Intrinsic and Extrinsic Motivation: Impact on Employee Engagement
Posted by Hindol Datta
The difference between intrinsic and extrinsic motivation lays the groundwork to reflect the qualitative dimension of motivation. The distinction is critical, in that – understanding it would serve the purpose of laying out the appropriate organizational architecture that would encourage the proper motivation that would drive employee engagement.
Intrinsic motivation reflects an engagement in activities that are performed with the sole end being satisfaction. An intrinsically motivated employee would do things simply for the sheer joy of doing things and assessing results. Tangible rewards or any rewards per se are not the ends that they drive toward. On the other hand, an extrinsically motivated employee is driven by tangible rewards – money, gifts, social approval; or they are driven specifically to avoid punishments – getting fired, rejection, being passed over for an important project, and career limiting responses.
Thus, in both instances, the theory was fairly mechanistic and behavioral. In fact, even intrinsically motivated employees can be framed in a mechanistic and behavioral world wherein the cause and effect relationship is an act and the joy of seeing a result. The only difference is that they are not connected to influences from without. But what has become a fact is that if the organization provides the appropriate structure to allow employees to ignite their intrinsic drives, the organization will benefit more than the alternative framework. This does not mean that one has to do without the other; it does mean though that depending on the nature of the work and the stage of the company – either or both motivation archetypes can be activated which will elicit the right engagement to advance the cause of the company. The questions though remain – What, When and How?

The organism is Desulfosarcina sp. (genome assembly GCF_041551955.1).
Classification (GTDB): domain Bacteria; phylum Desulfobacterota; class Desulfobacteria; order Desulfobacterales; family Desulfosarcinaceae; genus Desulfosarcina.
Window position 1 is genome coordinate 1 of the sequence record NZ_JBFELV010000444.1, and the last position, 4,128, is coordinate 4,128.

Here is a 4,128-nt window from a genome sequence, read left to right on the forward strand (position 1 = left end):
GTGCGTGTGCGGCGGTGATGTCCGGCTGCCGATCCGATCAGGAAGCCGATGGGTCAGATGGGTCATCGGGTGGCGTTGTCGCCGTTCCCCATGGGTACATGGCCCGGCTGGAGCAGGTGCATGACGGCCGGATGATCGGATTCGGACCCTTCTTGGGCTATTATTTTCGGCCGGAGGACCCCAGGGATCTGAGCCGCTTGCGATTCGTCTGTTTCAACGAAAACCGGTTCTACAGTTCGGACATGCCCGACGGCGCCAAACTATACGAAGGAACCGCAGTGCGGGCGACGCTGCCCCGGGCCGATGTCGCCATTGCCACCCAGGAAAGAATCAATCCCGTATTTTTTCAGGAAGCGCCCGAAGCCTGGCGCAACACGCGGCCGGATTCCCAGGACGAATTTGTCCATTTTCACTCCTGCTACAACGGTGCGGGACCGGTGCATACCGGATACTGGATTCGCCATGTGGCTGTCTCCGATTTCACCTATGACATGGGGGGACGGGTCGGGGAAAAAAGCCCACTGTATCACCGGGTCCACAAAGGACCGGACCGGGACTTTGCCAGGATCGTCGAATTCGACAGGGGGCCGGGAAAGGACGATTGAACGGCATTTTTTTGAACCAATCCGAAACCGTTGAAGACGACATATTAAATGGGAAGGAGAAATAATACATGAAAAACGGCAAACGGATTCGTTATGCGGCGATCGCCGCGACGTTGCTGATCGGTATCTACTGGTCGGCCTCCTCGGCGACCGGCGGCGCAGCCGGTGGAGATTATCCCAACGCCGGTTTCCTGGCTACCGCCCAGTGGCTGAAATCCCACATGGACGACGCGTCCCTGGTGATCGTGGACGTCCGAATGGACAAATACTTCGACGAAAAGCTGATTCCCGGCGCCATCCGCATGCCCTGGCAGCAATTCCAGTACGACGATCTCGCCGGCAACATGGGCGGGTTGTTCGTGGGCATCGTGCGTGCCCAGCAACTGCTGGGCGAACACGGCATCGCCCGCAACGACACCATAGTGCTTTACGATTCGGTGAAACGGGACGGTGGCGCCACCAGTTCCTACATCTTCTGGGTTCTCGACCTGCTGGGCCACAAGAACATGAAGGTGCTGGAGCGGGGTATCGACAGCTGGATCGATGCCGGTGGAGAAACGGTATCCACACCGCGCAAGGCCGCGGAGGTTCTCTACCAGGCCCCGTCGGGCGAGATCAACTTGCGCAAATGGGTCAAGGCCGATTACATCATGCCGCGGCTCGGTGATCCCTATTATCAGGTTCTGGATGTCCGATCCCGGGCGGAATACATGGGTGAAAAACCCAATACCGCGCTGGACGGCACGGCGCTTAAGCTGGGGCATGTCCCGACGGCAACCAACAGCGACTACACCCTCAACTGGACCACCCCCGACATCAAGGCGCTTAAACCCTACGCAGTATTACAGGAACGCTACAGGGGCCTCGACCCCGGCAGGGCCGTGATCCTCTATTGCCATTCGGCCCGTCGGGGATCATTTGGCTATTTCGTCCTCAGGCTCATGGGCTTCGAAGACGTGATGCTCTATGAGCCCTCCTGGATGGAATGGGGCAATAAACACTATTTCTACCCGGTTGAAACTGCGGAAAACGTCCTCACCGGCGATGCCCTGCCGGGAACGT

What? The culture has to address deficiency needs. These constitute the needs like security in the job, reasonable pay, and opportunities for growth, promotions, recognition, etc. Deploying a structure that only satisfies the intrinsic inclinations will be less likely to succeed if the deficiency needs are not clearly addressed. This would mean that good organizations would embark and deploy programs to address and mitigate deficiency needs. However, all that the organization has provided upon successful deployment is a sense of shared relief. But the organization needs to up their ante to allow for “growth needs” which is the manifestation of the intrinsic metric. That would mean to dive deeper on a case by case basis and as a group to deploy programs that fuel aspirational and idealistic goals of the employees. A great example that I immediately recall is the 3M model or the Google model wherein employees are given time to do their own thing on company time! Now this is obviously not practical for all companies, but certainly there is and will be some points that organizations can deploy to fuel “voluntary” engagement.